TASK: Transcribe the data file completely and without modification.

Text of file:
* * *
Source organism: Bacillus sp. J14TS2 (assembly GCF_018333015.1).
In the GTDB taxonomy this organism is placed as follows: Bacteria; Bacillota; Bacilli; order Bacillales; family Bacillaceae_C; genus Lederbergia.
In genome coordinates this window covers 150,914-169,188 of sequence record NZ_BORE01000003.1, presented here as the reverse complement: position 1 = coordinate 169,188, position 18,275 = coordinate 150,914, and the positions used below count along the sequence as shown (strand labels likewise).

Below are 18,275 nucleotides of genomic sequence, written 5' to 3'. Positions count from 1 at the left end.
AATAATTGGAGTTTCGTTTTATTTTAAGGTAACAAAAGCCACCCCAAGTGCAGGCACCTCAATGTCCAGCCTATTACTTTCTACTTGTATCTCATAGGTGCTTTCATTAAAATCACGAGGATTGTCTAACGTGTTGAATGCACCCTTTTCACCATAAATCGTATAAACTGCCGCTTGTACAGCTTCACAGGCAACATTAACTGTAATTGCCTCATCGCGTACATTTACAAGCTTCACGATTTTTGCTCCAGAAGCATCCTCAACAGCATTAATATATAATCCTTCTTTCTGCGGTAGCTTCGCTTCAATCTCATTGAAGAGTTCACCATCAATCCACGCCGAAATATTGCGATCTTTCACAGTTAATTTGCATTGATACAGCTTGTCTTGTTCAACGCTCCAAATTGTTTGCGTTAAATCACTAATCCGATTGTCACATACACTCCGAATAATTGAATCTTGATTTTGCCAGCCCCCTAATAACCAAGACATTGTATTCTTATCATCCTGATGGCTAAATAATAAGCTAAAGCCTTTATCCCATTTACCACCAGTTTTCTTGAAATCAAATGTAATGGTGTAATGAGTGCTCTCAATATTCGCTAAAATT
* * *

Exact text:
Source organism: Bacillus sp. J14TS2 (assembly GCF_018333015.1).
In the GTDB taxonomy this organism is placed as follows: Bacteria; Bacillota; Bacilli; order Bacillales; family Bacillaceae_C; genus Lederbergia.
In genome coordinates this window covers 150,914-169,188 of sequence record NZ_BORE01000003.1, presented here as the reverse complement: position 1 = coordinate 169,188, position 18,275 = coordinate 150,914, and the positions used below count along the sequence as shown (strand labels likewise).

Below are 18,275 nucleotides of genomic sequence, written 5' to 3'. Positions count from 1 at the left end.
AATAATTGGAGTTTCGTTTTATTTTAAGGTAACAAAAGCCACCCCAAGTGCAGGCACCTCAATGTCCAGCCTATTACTTTCTACTTGTATCTCATAGGTGCTTTCATTAAAATCACGAGGATTGTCTAACGTGTTGAATGCACCCTTTTCACCATAAATCGTATAAACTGCCGCTTGTACAGCTTCACAGGCAACATTAACTGTAATTGCCTCATCGCGTACATTTACAAGCTTCACGATTTTTGCTCCAGAAGCATCCTCAACAGCATTAATATATAATCCTTCTTTCTGCGGTAGCTTCGCTTCAATCTCATTGAAGAGTTCACCATCAATCCACGCCGAAATATTGCGATCTTTCACAGTTAATTTGCATTGATACAGCTTGTCTTGTTCAACGCTCCAAATTGTTTGCGTTAAATCACTAATCCGATTGTCACATACACTCCGAATAATTGAATCTTGATTTTGCCAGCCCCCTAATAACCAAGACATTGTATTCTTATCATCCTGATGGCTAAATAATAAGCTAAAGCCTTTATCCCATTTACCACCAGTTTTCTTGAAATCAAATGTAATGGTGTAATGAGTGCTCTCAATATTCGCTAAAATT